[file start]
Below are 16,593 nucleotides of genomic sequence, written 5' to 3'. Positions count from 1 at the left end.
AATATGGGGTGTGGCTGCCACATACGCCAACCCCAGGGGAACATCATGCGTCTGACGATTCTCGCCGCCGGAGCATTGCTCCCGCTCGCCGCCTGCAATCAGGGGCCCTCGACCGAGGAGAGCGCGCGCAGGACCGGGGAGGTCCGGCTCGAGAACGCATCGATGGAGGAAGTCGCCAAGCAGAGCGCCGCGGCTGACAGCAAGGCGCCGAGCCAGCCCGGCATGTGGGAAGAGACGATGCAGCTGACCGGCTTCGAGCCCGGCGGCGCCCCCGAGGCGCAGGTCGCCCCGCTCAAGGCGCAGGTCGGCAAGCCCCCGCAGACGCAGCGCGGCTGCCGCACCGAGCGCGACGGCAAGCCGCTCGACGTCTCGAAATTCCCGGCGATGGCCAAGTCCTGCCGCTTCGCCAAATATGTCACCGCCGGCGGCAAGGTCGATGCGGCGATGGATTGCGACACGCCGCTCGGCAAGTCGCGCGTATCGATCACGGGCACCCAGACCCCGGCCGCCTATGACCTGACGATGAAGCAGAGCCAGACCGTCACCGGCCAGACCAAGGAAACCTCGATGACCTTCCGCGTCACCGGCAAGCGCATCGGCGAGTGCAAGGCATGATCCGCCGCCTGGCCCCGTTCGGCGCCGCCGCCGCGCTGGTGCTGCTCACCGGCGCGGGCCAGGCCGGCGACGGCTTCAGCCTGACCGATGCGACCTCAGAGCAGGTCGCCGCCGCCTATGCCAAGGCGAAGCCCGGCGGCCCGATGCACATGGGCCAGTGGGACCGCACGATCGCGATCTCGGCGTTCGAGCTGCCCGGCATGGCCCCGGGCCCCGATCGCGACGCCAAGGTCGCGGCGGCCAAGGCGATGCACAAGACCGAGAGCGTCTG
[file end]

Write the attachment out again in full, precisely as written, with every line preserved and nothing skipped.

Below are 16,593 nucleotides of genomic sequence, written 5' to 3'. Positions count from 1 at the left end.
AATATGGGGTGTGGCTGCCACATACGCCAACCCCAGGGGAACATCATGCGTCTGACGATTCTCGCCGCCGGAGCATTGCTCCCGCTCGCCGCCTGCAATCAGGGGCCCTCGACCGAGGAGAGCGCGCGCAGGACCGGGGAGGTCCGGCTCGAGAACGCATCGATGGAGGAAGTCGCCAAGCAGAGCGCCGCGGCTGACAGCAAGGCGCCGAGCCAGCCCGGCATGTGGGAAGAGACGATGCAGCTGACCGGCTTCGAGCCCGGCGGCGCCCCCGAGGCGCAGGTCGCCCCGCTCAAGGCGCAGGTCGGCAAGCCCCCGCAGACGCAGCGCGGCTGCCGCACCGAGCGCGACGGCAAGCCGCTCGACGTCTCGAAATTCCCGGCGATGGCCAAGTCCTGCCGCTTCGCCAAATATGTCACCGCCGGCGGCAAGGTCGATGCGGCGATGGATTGCGACACGCCGCTCGGCAAGTCGCGCGTATCGATCACGGGCACCCAGACCCCGGCCGCCTATGACCTGACGATGAAGCAGAGCCAGACCGTCACCGGCCAGACCAAGGAAACCTCGATGACCTTCCGCGTCACCGGCAAGCGCATCGGCGAGTGCAAGGCATGATCCGCCGCCTGGCCCCGTTCGGCGCCGCCGCCGCGCTGGTGCTGCTCACCGGCGCGGGCCAGGCCGGCGACGGCTTCAGCCTGACCGATGCGACCTCAGAGCAGGTCGCCGCCGCCTATGCCAAGGCGAAGCCCGGCGGCCCGATGCACATGGGCCAGTGGGACCGCACGATCGCGATCTCGGCGTTCGAGCTGCCCGGCATGGCCCCGGGCCCCGATCGCGACGCCAAGGTCGCGGCGGCCAAGGCGATGCACAAGACCGAGAGCGTCTG